10. No thanks, I'm happy on this side of The Pond. Perhaps a little more regulation would help you guys create a company like TM, Beta, Gas Gas or (dare I say it) KTM? Hey, let's not argue, I got The President on the other line wanting to rubber stamp some new crusade on the Godless Heathens. Maybe if he had a homebuilt dirtbike to ride instead of a pilotless drone to salivate over...
  11. A certain telecoms company over here used to punt the slogan "The future's bright - the future's Orange". Maybe there's still some life left in it. And what does bitching about Varese have to do with 2014 and forward? C'mon HR - focus!!!!!!!!!!!! Not that there seems to be a lot of interest out in the wider motorcycling community. Perhaps we'll have to wait for KTM to release some of those carefully posed "spy" shots that the industry and lazy journalists love so much.
  12. Heh, you have a point - it is all relative... I mean that it wouldn't be a bad buy because I don't think that obsolescence will make 'em worthless because of parts unavailability, or because they've been superceded by anything an order of magnitude better. There never were a massive number of surplus x-lites or strokers anyway... Stagnant market? People playing "wait and see"? I'm not sure that "win on Sunday, sell on Monday" has rung true for a while now. Manufacturers and racing bodies had better be aware that the offroad scene isn't going to fix itself though. Getting eight year old kids to drag their dads to SX vaudeville doesn't sell a lot of bikes, keep trails open, or get people out of bed on a Sunday morning so they can beat themselves senseless at their local track. I'm not sure how having one dominant manufacturer helps the situation either. Perhaps the Japanese will decide to spend their way out of their slump and come to play again. We'll see...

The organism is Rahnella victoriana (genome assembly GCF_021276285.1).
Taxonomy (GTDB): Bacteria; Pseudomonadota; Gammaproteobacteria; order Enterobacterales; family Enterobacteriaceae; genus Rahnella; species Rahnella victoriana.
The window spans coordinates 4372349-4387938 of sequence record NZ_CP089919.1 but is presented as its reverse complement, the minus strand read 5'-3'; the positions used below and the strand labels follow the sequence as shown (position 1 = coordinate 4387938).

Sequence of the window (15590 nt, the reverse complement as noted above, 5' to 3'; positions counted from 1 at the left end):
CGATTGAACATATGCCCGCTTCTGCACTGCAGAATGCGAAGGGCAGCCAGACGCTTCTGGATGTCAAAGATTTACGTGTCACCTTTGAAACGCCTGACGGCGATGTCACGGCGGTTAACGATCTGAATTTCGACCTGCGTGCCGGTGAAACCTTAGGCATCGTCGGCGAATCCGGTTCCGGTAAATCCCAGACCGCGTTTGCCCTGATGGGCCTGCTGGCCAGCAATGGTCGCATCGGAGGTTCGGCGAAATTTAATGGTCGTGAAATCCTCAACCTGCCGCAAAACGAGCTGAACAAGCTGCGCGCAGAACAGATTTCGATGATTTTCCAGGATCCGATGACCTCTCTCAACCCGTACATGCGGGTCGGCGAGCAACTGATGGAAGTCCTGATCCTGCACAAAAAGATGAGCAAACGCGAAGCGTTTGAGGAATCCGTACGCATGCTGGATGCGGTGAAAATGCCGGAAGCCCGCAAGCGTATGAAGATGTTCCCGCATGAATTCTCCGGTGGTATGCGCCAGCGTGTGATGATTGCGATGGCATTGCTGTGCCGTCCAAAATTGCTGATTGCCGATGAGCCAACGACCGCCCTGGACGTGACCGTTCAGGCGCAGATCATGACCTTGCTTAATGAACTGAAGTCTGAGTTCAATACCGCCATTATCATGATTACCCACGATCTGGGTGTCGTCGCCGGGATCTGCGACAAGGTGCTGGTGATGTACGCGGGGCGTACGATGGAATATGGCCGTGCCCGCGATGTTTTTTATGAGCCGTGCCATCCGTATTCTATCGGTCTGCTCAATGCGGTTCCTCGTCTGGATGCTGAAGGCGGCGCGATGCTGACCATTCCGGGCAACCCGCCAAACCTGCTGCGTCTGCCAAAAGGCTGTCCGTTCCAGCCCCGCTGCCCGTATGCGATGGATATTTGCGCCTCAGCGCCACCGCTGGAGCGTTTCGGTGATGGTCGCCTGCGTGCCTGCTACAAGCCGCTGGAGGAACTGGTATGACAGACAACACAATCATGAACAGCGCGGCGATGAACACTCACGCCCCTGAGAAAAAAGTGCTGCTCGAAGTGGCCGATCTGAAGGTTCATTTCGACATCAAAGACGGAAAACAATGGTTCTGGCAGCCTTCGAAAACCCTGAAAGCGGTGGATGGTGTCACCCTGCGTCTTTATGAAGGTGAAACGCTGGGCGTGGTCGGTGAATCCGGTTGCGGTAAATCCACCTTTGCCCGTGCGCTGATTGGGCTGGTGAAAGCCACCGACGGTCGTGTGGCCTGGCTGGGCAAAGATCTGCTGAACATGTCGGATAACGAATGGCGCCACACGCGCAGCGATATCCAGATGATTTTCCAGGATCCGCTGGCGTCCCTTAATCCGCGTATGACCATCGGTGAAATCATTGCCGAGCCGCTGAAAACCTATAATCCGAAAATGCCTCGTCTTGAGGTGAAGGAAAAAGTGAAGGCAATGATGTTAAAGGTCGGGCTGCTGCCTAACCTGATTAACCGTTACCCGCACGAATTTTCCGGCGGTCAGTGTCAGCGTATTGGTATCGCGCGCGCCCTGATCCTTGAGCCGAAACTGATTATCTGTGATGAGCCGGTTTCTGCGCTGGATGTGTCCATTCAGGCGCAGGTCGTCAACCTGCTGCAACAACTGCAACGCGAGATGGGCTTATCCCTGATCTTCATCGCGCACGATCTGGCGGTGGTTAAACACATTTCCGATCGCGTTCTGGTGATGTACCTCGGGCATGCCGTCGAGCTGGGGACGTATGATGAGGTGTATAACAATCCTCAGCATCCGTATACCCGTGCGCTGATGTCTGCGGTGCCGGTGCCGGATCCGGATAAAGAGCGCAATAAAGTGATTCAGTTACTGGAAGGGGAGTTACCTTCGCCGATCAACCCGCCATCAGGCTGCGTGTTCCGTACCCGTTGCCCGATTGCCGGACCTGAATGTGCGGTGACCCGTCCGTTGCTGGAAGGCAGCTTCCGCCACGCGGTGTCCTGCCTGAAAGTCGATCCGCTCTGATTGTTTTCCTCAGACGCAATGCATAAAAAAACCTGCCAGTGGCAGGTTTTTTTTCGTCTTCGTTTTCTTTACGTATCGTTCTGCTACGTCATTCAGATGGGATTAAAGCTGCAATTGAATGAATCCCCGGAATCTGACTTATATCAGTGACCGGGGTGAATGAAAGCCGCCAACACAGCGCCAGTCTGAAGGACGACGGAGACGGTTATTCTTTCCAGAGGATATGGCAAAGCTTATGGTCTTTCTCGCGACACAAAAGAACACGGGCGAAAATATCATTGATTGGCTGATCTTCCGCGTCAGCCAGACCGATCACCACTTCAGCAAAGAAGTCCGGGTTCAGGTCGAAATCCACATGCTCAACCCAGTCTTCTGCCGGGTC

13. Yeah, fire sales are a vicious cycle that an importer finds very hard to break. Customers begin to treat discount prices as retail and in the world of dirtbikes there may be very little difference between last year's model and this (or next) year's, so there's very little to convince a potential purchaser to part with an amount that makes anybody a profit. Didn't Suzuki hold off importing new roadbikes into the US for a season a couple of years back in order to clear old stock? Drastic, but you have to break the chain somehow (and hopefully without getting bought by your major competitor) I think that if anyone can find a 250 / 310 (or is lucky enough to grab a new old stock stroker) then it will be a good investment, because KTM (bearing in mind I'm not their #1 fan) seemed to look after owners of older Husabergs reasonably well when they bought that company. Funny really, the Husky strokers are pure Cagiva and BMW's involvement with the x-lite was pretty much limited to the top end (particularly the cylinder head). Makes one wonder what might have happened if people who actually knew about dirtbikes were the ones who were allowed to make the decisions.